FDA's Approvable Problem - Pharmaceutical Executive

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FDA's Approvable Problem


Pharmaceutical Executive


Analyst Steve Brozak, president of WBB Securities, agrees. "It's to the point where it's by exception—not the rule—that drugs are approved," he said, and then raised another red flag: "Innovation and safety are contraindicated. Pharma can't have blockbusters in very large populations at the same time FDA has no safety signals."

In a study released in August, James Kumpel, an analyst at Friedman, Billings, Ramsey, reported that FDA OK'd 38 new drugs between January and July, down 31 percent from 55 approvals for the same period in 2006. Meantime, the number of new molecular entities (NMEs) is at a 10-year low, seven through July, compared with an average of 12 over the same period every year since 1998. "They've raised the bar," said Kumpel, whose study helped spark a recent media flap about the drug-approval slowdown. "They've made it more difficult for drugs to get through the system."


Gretchen Dieck, Pfizer
It doesn't take a scientist or analyst, however, to detect that different drugs are being treated differently in FDA's decisions:

Big-market drugs Innovative drugs for common chronic conditions that will be used by millions of people are getting scrupulous scrutiny—particularly for heart and liver toxicity—and are routinely found wanting. The message seems clear: No more Vioxxs! As a result, pharma has had to sit on its hands as one after another potential top-seller gets jettisoned.

Me-too drugs These seem to be hit hardest of all. In 2005, only one of 14 me-too drugs won approval on the first try—another 10-year low. The poster child for these drugs is Merck's Vioxx spinoff, Arcoxia (etoricoxib), which didn't even earn an approvable letter. To many observers, FDA's new unofficial policy seems to be that me-too drugs don't just have to prove safety and efficacy—they have to prove superiority to existing drugs. "The discussion on what this [drug] brings over and above what's on the market is a question that's being asked," Vasella told the Financial Times. "FDA doesn't seem to trust the physicians any more."

Second indications Given that these drugs are already in wide use, their safety profile should present fewer uncertainties. But the agency asked to see more data for Wyeth's Pristiq (desvenlafaxine) and Endo's Frova (frovatriptan succinate), both for menopause; Encysive's Thelin (sitaxsentan), for hypertension; and Trexima (naproxen and sumatriptan), a new combination being codeveloped for migraine by Glaxo and little biotech Pozen, whose stock value dove by half at the news. The NASDAQ Biotechnology Index is down about 14 percent since last winter, a drop some analysts attribute to investor skittishness about the FDA's abundance of caution.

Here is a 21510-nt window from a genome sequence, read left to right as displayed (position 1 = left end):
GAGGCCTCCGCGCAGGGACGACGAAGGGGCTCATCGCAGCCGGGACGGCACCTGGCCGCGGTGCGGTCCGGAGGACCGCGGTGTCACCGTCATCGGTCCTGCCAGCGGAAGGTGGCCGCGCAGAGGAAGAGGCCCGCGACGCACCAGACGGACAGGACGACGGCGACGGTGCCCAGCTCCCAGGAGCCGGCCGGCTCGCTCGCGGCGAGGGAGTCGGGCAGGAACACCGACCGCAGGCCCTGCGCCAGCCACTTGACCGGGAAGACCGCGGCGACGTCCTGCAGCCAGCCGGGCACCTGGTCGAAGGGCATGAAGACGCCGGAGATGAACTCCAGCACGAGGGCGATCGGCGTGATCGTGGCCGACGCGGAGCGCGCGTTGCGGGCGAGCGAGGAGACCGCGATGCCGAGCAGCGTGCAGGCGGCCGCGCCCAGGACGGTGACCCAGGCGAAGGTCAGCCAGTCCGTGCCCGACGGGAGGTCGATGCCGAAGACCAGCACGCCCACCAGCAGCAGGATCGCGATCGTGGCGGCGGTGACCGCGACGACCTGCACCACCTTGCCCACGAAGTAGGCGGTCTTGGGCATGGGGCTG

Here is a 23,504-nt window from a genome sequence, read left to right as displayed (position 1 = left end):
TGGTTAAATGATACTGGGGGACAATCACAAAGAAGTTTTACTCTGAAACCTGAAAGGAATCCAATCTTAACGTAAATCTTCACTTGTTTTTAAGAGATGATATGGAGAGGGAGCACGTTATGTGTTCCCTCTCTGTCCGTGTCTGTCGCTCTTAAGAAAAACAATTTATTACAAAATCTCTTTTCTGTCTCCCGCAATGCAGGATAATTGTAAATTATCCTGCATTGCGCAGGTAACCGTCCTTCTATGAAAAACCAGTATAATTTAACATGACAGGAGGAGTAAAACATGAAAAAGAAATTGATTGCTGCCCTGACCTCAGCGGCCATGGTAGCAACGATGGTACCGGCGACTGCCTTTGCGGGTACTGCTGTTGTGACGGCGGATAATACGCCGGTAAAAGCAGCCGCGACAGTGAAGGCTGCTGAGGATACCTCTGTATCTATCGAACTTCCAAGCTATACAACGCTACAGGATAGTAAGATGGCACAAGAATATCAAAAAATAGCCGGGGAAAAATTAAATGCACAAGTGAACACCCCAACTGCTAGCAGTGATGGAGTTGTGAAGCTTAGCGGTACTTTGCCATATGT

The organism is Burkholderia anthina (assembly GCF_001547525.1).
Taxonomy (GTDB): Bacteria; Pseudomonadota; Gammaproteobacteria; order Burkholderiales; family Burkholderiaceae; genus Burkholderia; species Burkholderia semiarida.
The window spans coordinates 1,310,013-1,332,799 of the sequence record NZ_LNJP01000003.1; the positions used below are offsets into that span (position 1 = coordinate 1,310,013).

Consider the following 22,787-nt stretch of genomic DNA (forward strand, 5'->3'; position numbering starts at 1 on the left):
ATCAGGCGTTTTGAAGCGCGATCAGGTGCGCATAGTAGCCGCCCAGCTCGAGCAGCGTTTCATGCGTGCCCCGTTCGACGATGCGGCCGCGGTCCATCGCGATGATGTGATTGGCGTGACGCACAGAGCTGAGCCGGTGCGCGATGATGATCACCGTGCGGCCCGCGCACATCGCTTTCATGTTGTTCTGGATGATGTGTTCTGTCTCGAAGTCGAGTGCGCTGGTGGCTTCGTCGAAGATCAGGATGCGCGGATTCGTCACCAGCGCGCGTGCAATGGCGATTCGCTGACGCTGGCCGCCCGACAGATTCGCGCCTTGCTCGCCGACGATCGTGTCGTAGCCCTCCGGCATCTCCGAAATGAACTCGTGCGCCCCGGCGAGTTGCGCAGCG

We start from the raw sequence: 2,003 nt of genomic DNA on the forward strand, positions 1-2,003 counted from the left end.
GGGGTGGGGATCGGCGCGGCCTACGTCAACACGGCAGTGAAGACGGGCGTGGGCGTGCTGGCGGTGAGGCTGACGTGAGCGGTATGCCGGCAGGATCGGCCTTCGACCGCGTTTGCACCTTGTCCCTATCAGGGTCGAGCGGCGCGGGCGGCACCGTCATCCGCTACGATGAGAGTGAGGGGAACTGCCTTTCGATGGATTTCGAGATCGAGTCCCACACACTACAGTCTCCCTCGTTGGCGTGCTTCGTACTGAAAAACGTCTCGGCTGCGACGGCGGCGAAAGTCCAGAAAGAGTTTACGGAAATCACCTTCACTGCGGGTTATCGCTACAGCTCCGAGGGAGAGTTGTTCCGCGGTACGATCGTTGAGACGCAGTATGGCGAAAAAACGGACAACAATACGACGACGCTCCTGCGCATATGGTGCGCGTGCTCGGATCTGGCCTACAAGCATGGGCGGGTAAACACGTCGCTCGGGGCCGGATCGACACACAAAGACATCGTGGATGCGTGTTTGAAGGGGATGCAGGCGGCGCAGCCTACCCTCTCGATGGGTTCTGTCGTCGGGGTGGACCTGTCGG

Priority NDAs FDA has seemed careful not to put the brakes on approvals for important drugs for life-threatening diseases; each gets not only a speedy six-month review but its own risk/benefit ratio. In oncology, for example, Pfizer's TKE inhibitor, Sutent, became the first drug ever approved for two indications at its first time at bat. First-in-class cancer drugs that sailed through include Wyeth's mTOR (mammalian target of rapamycin) inhibitor, Torisel, and Glaxo's first small-molecule ERB1/2 inhibitor, Tykerb. Yet with oncology pipelines exploding, the gate may be closing. According to Tuft's Chris Milne, the agency has delayed (or rejected) five promising cancer therapies since January, including Genetech's Avastin (bevacizumab) for its third indication, breast cancer. Another NDA was blocked on dubious grounds, Milne says: "FDA told the company it doubted the postmarketing studies were going to be done on time and demanded the firm do them before approval. But, in fact, 89 percent of postmarketing studies in oncology meet their deadlines." And since such studies can take five to 10 years, the drug was DOA.


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